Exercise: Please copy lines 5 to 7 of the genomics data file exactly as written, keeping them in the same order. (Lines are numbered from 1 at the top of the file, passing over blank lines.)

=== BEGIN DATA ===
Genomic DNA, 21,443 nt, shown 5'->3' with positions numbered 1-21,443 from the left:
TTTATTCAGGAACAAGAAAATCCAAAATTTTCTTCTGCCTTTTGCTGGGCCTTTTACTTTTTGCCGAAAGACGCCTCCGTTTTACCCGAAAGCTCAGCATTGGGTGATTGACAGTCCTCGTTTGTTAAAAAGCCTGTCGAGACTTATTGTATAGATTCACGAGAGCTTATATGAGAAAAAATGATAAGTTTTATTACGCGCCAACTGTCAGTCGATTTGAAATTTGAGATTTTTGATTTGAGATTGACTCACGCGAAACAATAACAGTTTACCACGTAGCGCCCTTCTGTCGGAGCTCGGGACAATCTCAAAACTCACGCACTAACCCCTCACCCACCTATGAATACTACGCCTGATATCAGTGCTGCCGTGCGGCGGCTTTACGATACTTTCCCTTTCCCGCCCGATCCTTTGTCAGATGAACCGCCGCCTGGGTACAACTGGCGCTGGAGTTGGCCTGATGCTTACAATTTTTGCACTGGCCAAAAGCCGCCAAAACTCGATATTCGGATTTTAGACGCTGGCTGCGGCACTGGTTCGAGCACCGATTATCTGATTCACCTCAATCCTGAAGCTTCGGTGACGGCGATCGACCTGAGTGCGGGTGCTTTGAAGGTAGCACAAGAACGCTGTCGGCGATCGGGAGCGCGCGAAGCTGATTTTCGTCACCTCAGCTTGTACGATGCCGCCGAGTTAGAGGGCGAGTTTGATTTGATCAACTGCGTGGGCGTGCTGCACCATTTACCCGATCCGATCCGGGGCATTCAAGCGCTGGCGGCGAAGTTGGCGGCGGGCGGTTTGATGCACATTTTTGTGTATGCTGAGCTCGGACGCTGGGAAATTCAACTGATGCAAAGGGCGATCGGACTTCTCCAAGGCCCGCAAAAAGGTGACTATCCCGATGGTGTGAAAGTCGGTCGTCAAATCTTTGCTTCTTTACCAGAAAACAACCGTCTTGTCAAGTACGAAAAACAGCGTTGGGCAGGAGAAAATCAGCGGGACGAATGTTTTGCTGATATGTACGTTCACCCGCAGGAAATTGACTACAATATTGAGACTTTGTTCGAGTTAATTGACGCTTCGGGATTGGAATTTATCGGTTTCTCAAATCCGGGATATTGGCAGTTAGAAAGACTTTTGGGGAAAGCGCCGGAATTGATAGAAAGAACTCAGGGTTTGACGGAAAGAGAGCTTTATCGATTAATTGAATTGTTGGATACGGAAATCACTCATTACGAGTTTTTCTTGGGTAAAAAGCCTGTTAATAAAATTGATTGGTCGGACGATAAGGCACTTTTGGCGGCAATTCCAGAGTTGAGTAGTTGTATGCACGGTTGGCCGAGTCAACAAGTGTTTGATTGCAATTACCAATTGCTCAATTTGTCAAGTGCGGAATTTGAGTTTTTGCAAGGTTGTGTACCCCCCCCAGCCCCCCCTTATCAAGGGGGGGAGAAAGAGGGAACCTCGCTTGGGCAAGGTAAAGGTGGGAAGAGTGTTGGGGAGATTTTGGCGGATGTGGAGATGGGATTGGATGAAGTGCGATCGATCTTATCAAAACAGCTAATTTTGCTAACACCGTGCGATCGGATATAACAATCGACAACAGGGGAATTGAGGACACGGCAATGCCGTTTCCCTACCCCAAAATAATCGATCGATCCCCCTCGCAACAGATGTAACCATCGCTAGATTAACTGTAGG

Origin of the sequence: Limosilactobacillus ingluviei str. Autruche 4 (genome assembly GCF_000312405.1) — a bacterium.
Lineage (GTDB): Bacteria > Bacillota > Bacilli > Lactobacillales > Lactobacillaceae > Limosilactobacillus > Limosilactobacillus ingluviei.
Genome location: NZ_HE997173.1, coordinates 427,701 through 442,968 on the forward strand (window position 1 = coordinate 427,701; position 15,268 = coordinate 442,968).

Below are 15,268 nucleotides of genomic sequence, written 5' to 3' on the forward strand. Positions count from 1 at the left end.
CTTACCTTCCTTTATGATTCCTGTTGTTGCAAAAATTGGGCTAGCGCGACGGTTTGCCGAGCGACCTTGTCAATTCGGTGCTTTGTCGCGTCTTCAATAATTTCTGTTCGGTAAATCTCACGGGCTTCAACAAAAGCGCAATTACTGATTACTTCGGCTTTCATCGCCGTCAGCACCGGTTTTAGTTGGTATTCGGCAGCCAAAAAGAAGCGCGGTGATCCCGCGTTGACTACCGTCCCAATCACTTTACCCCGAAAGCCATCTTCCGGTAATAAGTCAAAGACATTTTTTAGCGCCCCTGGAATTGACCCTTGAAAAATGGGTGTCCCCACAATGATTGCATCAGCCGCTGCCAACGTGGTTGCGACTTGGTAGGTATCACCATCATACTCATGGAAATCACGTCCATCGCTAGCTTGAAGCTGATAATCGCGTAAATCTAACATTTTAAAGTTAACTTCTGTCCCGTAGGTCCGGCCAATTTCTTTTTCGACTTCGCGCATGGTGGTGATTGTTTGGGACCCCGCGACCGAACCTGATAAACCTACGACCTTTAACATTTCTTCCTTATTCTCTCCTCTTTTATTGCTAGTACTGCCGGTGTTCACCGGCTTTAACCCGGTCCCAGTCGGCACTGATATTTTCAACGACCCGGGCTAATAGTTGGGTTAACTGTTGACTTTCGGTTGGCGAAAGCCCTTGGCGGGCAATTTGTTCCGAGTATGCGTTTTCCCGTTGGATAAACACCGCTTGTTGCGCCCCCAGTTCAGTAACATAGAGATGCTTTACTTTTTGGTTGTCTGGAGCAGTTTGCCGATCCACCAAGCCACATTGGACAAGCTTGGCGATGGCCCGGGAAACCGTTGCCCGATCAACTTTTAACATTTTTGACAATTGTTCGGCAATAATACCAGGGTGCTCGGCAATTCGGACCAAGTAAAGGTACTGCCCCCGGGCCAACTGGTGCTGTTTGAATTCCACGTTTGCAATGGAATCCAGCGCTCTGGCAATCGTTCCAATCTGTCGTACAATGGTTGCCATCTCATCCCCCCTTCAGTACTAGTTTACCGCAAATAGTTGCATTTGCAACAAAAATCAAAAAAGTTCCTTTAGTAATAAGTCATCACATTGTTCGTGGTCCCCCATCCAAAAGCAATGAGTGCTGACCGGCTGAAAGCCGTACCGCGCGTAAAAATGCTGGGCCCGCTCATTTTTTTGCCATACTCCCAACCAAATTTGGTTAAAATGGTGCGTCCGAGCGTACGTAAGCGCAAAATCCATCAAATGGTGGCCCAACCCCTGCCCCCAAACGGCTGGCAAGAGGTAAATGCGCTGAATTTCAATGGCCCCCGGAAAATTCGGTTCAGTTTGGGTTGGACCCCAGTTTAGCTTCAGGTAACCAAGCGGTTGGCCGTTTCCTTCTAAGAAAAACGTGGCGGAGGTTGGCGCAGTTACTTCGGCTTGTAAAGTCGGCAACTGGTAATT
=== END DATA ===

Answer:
Genome location: NZ_HE997173.1, coordinates 427,701 through 442,968 on the forward strand (window position 1 = coordinate 427,701; position 15,268 = coordinate 442,968).

Below are 15,268 nucleotides of genomic sequence, written 5' to 3' on the forward strand. Positions count from 1 at the left end.
CTTACCTTCCTTTATGATTCCTGTTGTTGCAAAAATTGGGCTAGCGCGACGGTTTGCCGAGCGACCTTGTCAATTCGGTGCTTTGTCGCGTCTTCAATAATTTCTGTTCGGTAAATCTCACGGGCTTCAACAAAAGCGCAATTACTGATTACTTCGGCTTTCATCGCCGTCAGCACCGGTTTTAGTTGGTATTCGGCAGCCAAAAAGAAGCGCGGTGATCCCGCGTTGACTACCGTCCCAATCACTTTACCCCGAAAGCCATCTTCCGGTAATAAGTCAAAGACATTTTTTAGCGCCCCTGGAATTGACCCTTGAAAAATGGGTGTCCCCACAATGATTGCATCAGCCGCTGCCAACGTGGTTGCGACTTGGTAGGTATCACCATCATACTCATGGAAATCACGTCCATCGCTAGCTTGAAGCTGATAATCGCGTAAATCTAACATTTTAAAGTTAACTTCTGTCCCGTAGGTCCGGCCAATTTCTTTTTCGACTTCGCGCATGGTGGTGATTGTTTGGGACCCCGCGACCGAACCTGATAAACCTACGACCTTTAACATTTCTTCCTTATTCTCTCCTCTTTTATTGCTAGTACTGCCGGTGTTCACCGGCTTTAACCCGGTCCCAGTCGGCACTGATATTTTCAACGACCCGGGCTAATAGTTGGGTTAACTGTTGACTTTCGGTTGGCGAAAGCCCTTGGCGGGCAATTTGTTCCGAGTATGCGTTTTCCCGTTGGATAAACACCGCTTGTTGCGCCCCCAGTTCAGTAACATAGAGATGCTTTACTTTTTGGTTGTCTGGAGCAGTTTGCCGATCCACCAAGCCACATTGGACAAGCTTGGCGATGGCCCGGGAAACCGTTGCCCGATCAACTTTTAACATTTTTGACAATTGTTCGGCAATAATACCAGGGTGCTCGGCAATTCGGACCAAGTAAAGGTACTGCCCCCGGGCCAACTGGTGCTGTTTGAATTCCACGTTTGCAATGGAATCCAGCGCTCTGGCAATCGTTCCAATCTGTCGTACAATGGTTGCCATCTCATCCCCCCTTCAGTACTAGTTTACCGCAAATAGTTGCATTTGCAACAAAAATCAAAAAAGTTCCTTTAGTAATAAGTCATCACATTGTTCGTGGTCCCCCATCCAAAAGCAATGAGTGCTGACCGGCTGAAAGCCGTACCGCGCGTAAAAATGCTGGGCCCGCTCATTTTTTTGCCATACTCCCAACCAAATTTGGTTAAAATGGTGCGTCCGAGCGTACGTAAGCGCAAAATCCATCAAATGGTGGCCCAACCCCTGCCCCCAAACGGCTGGCAAGAGGTAAATGCGCTGAATTTCAATGGCCCCCGGAAAATTCGGTTCAGTTTGGGTTGGACCCCAGTTTAGCTTCAGGTAACCAAGCGGTTGGCCGTTTCCTTCTAAGAAAAACGTGGCGGAGGTTGGCGCAGTTACTTCGGCTTGTAAAGTCGGCAACTGGTAATT